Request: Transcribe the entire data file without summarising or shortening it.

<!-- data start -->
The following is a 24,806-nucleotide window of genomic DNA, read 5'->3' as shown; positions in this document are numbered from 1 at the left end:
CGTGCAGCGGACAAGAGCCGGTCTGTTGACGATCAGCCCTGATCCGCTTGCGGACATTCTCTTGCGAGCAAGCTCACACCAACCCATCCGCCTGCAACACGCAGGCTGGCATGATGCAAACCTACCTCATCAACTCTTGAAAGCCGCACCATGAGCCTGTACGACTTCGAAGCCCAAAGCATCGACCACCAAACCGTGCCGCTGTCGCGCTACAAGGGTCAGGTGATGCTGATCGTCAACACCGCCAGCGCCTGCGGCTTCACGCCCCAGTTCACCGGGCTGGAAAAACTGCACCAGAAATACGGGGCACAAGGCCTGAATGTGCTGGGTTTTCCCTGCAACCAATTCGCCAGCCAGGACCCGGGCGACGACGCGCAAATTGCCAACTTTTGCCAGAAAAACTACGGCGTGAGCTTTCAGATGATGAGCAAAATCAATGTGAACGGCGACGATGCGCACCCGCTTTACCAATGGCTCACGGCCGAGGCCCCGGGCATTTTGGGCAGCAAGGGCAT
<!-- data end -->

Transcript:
The following is a 24,806-nucleotide window of genomic DNA, read 5'->3' as shown; positions in this document are numbered from 1 at the left end:
CGTGCAGCGGACAAGAGCCGGTCTGTTGACGATCAGCCCTGATCCGCTTGCGGACATTCTCTTGCGAGCAAGCTCACACCAACCCATCCGCCTGCAACACGCAGGCTGGCATGATGCAAACCTACCTCATCAACTCTTGAAAGCCGCACCATGAGCCTGTACGACTTCGAAGCCCAAAGCATCGACCACCAAACCGTGCCGCTGTCGCGCTACAAGGGTCAGGTGATGCTGATCGTCAACACCGCCAGCGCCTGCGGCTTCACGCCCCAGTTCACCGGGCTGGAAAAACTGCACCAGAAATACGGGGCACAAGGCCTGAATGTGCTGGGTTTTCCCTGCAACCAATTCGCCAGCCAGGACCCGGGCGACGACGCGCAAATTGCCAACTTTTGCCAGAAAAACTACGGCGTGAGCTTTCAGATGATGAGCAAAATCAATGTGAACGGCGACGATGCGCACCCGCTTTACCAATGGCTCACGGCCGAGGCCCCGGGCATTTTGGGCAGCAAGGGCAT